List of names as written Various modes of spelling Authorities for spelling Situation Description remarks
Dun an Sticir
Mr Morrison, Trumisgarry by Lochmaddy
A. A. Carmichael Esq
J. Macdonald Esq
031 This name is applied to the remains of an ancient building resembling very much in construction the Pictish Towers of Sutherland shire. The outer wall is circular in shape and appears to have been of great strength, being built of heavy flatish moor stones, a great portion of which has been taken to build walls and houses in the surrounding district; there is 15 links of the outer wall still standing, which appear to have had a passage running round the inside of it. It stands on a small island (which has the appearance of being artificial) in the loch of the same name, and is approached by foot way formed of stones.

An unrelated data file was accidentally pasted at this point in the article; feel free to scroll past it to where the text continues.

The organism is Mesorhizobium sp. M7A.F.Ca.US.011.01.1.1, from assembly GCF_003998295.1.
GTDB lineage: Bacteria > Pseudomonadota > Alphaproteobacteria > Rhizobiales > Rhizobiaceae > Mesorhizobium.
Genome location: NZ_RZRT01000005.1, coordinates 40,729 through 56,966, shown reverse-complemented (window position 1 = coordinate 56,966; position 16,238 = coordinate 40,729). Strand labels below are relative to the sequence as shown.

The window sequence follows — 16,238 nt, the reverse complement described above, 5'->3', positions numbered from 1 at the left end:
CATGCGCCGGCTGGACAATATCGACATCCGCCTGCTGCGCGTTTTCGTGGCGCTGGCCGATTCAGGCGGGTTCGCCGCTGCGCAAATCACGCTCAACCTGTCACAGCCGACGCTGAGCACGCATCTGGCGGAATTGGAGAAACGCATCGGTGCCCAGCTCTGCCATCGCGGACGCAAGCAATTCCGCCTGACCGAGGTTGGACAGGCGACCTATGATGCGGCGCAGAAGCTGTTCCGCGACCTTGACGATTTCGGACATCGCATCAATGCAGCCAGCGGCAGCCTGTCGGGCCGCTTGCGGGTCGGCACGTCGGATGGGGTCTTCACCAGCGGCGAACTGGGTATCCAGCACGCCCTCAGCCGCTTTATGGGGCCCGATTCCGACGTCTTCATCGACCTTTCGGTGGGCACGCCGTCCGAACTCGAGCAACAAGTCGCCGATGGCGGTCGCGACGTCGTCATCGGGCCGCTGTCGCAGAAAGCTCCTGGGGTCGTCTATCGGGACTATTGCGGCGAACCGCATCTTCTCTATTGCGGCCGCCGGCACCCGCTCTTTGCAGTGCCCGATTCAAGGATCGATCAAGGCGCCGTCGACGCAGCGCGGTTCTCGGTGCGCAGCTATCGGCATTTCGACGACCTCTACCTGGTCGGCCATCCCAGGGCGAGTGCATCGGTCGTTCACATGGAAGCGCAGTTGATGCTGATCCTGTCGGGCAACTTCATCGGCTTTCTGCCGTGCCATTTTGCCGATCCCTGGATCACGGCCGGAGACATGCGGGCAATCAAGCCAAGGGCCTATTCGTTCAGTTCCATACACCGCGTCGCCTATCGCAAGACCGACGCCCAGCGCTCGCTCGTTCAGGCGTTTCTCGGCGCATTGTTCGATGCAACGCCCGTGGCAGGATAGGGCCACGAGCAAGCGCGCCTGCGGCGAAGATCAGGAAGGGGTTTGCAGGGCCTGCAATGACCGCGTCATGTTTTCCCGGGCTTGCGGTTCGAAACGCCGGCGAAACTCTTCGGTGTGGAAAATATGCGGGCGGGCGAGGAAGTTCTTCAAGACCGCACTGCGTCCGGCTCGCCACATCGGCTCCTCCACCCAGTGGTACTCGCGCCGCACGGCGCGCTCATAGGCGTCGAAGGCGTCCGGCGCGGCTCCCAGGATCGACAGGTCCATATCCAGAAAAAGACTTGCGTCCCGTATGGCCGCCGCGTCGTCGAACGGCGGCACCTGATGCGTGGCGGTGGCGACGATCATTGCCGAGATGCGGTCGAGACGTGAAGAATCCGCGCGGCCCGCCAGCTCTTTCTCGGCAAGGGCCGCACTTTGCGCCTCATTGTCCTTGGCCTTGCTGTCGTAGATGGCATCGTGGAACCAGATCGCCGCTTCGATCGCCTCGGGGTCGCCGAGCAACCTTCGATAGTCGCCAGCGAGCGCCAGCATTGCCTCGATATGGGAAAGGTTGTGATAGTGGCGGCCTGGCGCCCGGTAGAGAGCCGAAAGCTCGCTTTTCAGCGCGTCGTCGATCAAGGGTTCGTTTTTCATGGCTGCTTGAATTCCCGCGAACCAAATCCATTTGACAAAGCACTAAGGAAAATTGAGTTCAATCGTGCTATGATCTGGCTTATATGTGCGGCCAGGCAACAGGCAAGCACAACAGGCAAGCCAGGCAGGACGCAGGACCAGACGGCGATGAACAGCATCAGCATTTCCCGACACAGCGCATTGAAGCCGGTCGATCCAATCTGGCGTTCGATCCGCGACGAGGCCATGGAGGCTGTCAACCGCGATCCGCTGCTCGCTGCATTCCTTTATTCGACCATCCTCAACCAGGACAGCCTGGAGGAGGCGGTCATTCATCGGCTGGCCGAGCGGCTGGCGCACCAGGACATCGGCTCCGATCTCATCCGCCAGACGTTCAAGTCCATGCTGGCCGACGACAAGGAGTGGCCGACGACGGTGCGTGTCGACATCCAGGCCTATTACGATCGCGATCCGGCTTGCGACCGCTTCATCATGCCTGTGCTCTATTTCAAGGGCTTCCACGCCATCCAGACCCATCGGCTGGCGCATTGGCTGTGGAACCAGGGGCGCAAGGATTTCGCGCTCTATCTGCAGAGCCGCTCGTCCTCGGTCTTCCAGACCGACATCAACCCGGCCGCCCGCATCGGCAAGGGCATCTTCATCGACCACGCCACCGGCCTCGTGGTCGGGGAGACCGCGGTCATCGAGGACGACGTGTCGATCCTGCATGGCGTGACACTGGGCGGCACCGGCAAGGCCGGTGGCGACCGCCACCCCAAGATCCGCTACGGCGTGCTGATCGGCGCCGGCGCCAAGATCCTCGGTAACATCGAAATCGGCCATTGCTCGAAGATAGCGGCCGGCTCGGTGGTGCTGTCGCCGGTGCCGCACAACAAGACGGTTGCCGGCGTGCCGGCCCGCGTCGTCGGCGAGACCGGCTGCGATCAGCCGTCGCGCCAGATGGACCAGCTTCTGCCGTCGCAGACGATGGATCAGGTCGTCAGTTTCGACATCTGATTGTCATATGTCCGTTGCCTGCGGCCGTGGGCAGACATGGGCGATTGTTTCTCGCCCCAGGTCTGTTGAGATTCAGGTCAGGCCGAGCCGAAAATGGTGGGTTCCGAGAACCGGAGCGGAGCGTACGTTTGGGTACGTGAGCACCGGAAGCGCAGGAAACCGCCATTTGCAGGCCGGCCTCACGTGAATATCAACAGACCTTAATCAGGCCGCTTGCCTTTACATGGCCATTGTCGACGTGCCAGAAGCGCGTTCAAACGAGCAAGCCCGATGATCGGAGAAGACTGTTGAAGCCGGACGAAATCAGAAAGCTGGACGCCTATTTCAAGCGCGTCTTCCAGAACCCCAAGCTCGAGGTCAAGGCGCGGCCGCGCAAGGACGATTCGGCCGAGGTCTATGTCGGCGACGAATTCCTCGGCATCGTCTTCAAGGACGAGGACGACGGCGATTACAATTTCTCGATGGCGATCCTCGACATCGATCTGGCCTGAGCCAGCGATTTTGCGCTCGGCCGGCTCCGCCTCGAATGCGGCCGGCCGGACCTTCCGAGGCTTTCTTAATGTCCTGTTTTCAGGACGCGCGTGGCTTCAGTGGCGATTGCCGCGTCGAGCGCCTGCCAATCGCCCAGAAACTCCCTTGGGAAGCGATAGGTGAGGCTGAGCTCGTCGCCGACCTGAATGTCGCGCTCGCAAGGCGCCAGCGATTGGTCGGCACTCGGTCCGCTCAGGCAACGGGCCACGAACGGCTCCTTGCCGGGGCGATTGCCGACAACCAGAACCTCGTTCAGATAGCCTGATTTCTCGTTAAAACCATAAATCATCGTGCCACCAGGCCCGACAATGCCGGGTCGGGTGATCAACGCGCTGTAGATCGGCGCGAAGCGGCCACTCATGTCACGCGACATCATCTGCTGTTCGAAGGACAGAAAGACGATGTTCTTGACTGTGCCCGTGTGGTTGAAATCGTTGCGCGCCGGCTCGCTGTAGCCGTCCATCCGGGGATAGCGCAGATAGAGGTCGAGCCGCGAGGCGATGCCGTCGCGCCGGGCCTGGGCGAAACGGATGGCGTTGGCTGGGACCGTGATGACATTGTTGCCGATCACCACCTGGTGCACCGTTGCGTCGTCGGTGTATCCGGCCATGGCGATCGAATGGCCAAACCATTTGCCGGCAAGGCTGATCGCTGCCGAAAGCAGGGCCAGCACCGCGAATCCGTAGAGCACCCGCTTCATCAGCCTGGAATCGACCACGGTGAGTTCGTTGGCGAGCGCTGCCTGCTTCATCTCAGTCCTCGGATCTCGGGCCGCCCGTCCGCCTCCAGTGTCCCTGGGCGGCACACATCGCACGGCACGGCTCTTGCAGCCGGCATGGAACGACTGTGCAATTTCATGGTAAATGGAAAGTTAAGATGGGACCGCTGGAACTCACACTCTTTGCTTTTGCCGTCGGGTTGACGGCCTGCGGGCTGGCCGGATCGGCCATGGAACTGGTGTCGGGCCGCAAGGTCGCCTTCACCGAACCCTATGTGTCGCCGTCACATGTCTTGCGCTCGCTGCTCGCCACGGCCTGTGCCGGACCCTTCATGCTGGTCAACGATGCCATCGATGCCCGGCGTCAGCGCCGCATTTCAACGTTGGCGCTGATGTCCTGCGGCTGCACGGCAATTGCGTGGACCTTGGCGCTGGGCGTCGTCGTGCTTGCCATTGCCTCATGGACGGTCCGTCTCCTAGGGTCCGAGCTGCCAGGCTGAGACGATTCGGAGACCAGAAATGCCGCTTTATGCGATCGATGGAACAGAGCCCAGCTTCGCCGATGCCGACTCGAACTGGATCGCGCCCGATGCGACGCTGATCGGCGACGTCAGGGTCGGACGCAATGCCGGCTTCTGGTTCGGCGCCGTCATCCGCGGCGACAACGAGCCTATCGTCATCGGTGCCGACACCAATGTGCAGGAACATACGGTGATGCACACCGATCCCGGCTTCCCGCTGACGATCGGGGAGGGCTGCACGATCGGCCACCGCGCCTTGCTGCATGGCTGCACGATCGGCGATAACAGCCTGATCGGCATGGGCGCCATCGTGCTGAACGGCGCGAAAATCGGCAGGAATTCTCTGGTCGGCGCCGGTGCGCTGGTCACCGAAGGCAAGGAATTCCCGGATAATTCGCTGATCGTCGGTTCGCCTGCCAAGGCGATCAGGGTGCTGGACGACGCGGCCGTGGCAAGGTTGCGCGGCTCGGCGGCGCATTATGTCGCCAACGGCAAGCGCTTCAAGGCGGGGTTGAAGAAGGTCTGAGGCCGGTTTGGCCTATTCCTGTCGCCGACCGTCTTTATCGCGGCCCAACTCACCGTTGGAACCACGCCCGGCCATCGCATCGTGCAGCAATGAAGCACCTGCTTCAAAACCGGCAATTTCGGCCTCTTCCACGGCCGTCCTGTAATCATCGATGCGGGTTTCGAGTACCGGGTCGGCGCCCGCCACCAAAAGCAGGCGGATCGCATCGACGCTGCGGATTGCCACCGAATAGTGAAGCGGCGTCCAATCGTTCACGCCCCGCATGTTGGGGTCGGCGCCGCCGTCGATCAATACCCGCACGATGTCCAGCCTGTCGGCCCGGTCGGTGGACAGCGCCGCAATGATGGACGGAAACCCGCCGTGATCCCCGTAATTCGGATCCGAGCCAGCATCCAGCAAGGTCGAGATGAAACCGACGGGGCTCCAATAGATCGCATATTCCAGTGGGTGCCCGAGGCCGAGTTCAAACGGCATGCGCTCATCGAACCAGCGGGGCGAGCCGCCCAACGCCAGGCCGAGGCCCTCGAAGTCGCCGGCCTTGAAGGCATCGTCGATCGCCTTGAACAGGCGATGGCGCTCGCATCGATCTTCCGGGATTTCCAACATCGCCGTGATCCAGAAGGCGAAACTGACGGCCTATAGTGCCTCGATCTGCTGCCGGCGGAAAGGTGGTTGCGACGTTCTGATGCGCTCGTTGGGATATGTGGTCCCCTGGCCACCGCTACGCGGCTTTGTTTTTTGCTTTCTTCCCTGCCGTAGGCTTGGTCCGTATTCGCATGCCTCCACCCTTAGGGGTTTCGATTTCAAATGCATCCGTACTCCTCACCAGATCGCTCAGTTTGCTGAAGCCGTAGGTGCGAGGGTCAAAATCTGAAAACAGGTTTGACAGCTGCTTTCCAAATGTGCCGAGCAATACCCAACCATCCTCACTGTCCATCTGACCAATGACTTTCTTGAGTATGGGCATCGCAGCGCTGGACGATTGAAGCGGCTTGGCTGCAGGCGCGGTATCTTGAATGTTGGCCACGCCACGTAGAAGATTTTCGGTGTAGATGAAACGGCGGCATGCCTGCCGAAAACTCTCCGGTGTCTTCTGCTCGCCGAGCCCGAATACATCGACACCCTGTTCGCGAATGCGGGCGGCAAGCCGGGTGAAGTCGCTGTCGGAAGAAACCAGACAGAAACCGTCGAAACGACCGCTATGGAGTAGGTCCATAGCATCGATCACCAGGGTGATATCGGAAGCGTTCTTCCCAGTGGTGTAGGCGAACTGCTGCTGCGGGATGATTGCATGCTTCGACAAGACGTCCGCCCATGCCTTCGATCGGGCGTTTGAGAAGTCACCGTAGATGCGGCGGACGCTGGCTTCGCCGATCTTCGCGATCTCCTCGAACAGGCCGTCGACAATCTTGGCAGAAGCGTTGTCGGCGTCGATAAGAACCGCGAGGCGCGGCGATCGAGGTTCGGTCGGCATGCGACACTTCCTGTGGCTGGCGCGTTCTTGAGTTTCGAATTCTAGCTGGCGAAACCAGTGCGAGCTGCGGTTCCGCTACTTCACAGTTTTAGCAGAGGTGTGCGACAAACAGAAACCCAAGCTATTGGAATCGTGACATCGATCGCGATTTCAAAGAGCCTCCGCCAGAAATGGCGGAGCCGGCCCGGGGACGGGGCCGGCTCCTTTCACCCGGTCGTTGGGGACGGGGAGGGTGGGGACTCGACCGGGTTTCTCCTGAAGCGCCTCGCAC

Hugh Macdonald, a relation of Macdonald of Sleat, fled from Skye to escape from his chief (against whom he had conspired) to this Dun. He was captured by the treachery of the woman who brought him food, carried to Skye, and thrown in the dungeon of Duntulm Castle, where he died of thirst.
STONE CIST (DUN AN STICIR) CONTAINING HUMAN REMAINS FOUND A.D. 1840 Stone Cist (Dun an Sticir)containing human remains found A. D. 1840 Mr Morrison, Trumisgarry by Lochmaddy 031 24 chains north west of the above Dun [Dun an Sticir] and adjacent to the west side of the road leading to P [Port nan Long] at the making of a drain A. D. 1840, was found a stone cist containing human remains. It was formed of flat slabs from 2 to 3 feet in length.

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[Page] 78
Western Islands -- County of Inverness

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Colin Macca

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